People in Avoidant Attachment style tend to feel smothered or apprehensive when a partner wants to get close. They repress their desire for intimacy and keep others at arm’s length. They may get annoyed easily and lack patience when others need something from them, mainly because they figure if they can meet their own needs, everyone else should too.
Now the degree of avoidant behavior can vary greatly. This group may include those who are diagnosed with narcissistic personality disorder, substance abuse disorder, emotional or verbal abusers, and just plain selfish or emotionally unavailable people.
Oddly enough, these are the types of people many in the Anxious Preoccupied are attracted to, which is really a recipe for disaster unless both are willing to “do their inner healing work”.
Fearful Avoidant Attachment Style (Disorganized)
Fearful-Avoidant Attachment Style is relating to others in anxious AND avoidant ways. You may also hear it referred to as “disorganized”.
Someone with this style of relating wants relationships, but is also afraid of vulnerability and deep intimacy.
It’s the “I want you, go away” dynamic.
The push and pull.
It’s the most unpredictable attachment style because the person has both avoidant and anxious sides.
One day they are wanting closeness and the next, they could feel like they are being smothered and retreat.
Based on an “insecure attachment” style, they tend to fear quite a bit. Even though they may seem all “cool” on the outside, inside, their nervous system is on high-alert. They tend to think others and life in general is dangerous…or not supportive.
They fear abandonment, intimacy, not being enough, being too much, and more. They take things personally. They’re hyper-independent. They’re aloof. But they’re also needy at times.
As a child, they desired closeness, but also feared it. Their psyche went into action and helped them cope by this type of “defense mechanism”. Their nervous system tended to be on high alert, hypervigilant not knowing if at any moment, danger was coming.
Those in the secure camp do rather well in relationships. As children, they were able to feel secure that their primary caregiver(s) were dependable and would not abandon them. They suffered less trauma, abuse, neglect.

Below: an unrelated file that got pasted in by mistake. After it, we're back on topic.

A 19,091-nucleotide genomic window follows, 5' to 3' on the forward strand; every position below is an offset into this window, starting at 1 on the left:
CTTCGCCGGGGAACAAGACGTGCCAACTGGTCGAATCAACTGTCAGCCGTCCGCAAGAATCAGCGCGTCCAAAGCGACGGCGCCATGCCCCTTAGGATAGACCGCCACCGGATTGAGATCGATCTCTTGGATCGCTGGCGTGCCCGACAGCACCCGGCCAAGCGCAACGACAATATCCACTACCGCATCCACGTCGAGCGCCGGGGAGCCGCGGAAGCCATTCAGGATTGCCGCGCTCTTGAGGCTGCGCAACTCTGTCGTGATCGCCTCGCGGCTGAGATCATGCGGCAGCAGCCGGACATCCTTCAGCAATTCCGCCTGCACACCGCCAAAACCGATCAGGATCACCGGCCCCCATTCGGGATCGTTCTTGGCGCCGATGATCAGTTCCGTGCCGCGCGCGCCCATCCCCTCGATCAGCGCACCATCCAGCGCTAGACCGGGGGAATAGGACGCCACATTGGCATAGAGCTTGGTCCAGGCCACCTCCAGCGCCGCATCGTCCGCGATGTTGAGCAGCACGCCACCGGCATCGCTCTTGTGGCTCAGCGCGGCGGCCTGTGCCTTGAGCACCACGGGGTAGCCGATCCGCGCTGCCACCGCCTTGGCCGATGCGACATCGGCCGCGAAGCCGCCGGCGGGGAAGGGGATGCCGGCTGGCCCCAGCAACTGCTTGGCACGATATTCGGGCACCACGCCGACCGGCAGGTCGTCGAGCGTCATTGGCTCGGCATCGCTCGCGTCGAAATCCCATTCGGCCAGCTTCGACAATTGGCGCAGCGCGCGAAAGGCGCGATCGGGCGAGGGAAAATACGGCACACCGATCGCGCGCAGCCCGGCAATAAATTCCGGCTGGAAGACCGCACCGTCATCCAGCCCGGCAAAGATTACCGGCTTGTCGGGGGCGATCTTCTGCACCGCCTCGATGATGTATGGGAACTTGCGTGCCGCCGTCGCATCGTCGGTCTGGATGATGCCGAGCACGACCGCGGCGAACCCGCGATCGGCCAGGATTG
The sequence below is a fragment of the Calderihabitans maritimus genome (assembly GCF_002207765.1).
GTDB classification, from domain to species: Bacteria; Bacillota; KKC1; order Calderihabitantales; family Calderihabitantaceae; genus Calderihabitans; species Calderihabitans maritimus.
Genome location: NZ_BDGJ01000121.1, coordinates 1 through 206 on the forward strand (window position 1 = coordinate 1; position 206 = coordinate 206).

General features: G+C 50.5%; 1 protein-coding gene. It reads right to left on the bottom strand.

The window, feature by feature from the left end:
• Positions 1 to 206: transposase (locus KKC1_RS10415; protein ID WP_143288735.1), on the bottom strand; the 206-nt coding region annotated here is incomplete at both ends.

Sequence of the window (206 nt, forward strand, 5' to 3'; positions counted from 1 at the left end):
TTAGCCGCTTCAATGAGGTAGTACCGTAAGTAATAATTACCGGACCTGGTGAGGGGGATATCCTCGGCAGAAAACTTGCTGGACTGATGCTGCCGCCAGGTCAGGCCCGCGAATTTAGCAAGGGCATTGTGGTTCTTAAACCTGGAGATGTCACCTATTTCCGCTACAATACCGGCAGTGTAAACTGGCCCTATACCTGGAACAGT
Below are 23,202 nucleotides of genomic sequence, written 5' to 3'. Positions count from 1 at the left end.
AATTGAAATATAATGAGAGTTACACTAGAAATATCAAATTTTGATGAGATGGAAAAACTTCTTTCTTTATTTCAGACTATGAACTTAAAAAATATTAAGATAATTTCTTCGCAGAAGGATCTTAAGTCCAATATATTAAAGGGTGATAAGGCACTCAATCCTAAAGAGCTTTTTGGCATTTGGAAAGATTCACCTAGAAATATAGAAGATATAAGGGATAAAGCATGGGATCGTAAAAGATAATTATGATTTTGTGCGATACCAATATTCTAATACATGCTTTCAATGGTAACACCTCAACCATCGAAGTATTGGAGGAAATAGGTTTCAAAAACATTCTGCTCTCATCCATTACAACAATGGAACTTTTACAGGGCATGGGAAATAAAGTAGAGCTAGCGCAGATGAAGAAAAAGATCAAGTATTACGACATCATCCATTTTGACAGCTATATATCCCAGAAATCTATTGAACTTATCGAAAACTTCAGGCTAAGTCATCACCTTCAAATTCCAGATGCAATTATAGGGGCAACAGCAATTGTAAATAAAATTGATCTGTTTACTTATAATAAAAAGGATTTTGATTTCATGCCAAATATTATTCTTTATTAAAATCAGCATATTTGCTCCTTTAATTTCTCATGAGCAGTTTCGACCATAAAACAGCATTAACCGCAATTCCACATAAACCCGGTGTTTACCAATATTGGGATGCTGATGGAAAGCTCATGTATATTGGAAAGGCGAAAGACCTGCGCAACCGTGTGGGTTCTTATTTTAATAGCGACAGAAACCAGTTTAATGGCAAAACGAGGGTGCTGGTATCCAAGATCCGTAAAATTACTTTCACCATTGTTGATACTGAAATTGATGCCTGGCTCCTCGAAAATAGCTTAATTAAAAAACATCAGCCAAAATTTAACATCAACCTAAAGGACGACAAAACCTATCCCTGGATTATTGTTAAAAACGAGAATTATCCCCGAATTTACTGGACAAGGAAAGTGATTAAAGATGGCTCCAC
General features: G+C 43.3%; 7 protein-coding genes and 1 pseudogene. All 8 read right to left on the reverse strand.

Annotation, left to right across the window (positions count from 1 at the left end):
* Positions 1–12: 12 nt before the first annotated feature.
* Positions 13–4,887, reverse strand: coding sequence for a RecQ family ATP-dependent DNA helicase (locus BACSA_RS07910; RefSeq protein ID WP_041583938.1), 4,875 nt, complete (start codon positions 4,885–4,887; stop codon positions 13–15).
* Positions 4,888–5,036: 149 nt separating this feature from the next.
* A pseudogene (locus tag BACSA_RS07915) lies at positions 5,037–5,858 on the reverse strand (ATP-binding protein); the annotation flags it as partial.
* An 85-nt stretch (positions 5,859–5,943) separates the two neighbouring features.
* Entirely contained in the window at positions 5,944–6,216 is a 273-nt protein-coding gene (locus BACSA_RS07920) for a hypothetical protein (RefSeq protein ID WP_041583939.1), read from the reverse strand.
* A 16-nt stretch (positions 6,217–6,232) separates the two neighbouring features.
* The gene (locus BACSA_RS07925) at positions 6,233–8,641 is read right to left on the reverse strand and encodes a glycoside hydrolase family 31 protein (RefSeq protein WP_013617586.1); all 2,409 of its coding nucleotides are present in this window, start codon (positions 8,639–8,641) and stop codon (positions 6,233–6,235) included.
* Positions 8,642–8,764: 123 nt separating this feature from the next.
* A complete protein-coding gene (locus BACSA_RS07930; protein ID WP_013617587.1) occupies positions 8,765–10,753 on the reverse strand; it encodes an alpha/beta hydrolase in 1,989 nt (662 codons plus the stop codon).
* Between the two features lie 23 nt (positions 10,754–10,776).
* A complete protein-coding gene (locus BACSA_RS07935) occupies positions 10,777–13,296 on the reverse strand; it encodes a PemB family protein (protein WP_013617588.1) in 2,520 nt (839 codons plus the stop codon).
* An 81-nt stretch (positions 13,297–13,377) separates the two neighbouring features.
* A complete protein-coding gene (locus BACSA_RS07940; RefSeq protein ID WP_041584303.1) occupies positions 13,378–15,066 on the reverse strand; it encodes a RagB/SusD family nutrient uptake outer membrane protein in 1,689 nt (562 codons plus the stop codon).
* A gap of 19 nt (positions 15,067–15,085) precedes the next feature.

This helped them to feel more secure throughout life, as their nervous system was more regulated.
Those with secure attachments tend to be good communicators, feeling freedom to share their wants and needs. When conflict arises, they don’t tend to fly off the handle or operate from a wounded place. When triggered, they tend to have more internal resources to work things out in an emotionally mature manner.
They’re more comfortable with intimacy. They view the relationship as more of a team, and invest in it regularly. They are more secure in themselves and this helps tremendously in a relationship.
It would be nice if everyone fell into the secure attachment group, but that is not the case.
Good news is that you can shift your attachment style if you invest in growing, learning, and changing. It will take some work, but you can do it. Both anxious and avoidant attachment camps ought to be trying to become more secure.
Invest some time learning more about attachment styles and relationship dynamics. If you experienced trauma as a child, consider reaching out to a trauma therapist or Somatic Experiencing therapist.
I’ll be posting many more articles as offshoots of this topic here soon.
Purchase some books on relationships and educate yourself. If you fall into the Anxious Attachment group, you’ll want to read up on codependency to try to change some of your thoughts and behaviors. There are also many valuable books out there by experts in the field.
Attachment Style Resources:
As you invest in personal and spiritual growth, a better relationship will be a byproduct. As you journey toward becoming more secure in yourself and God, all of your relationships will improve. There are so many people who have relationship problems their whole lives, but never make effort to get to the ROOT of the matter.
For insecure attachment styles, I personally suggest finding a good trauma therapist who will work with you at the mind, body, and spiritual level.
It’s quite likely your nervous system has been operating primarily in “survival mode” since childhood, which would explain the great amounts of anxiety you feel.
ANSWER THE FOLLOWING QUESTIONS:
· What kind of attachment style do you think you have?
· What characteristics of that attachment style stick out to you the most?
· Do you think you can progress toward a secure attachment?
· What steps are you taking to do that?
Dominica Applegate is an author, writer, and transpersonal spiritual teacher. Her teachings have helped millions of people experience emotional healing, relationship repair, and spiritual awakening. Earning her BA in Psychology and MA in Counseling, she worked 12 years in the mental health field before diving full-time into writing.
She runs Rediscovering Sacredness, an online portal that offers inspiration, essays, resources, and tools to help heal inner pain and experience more peace and joy.
Her books include Recycle Your Pain: It Has a Purpose, Into The Wild Shadow Work Journal, and a collection of poetry entitled, The Pain, It Shapes Her World.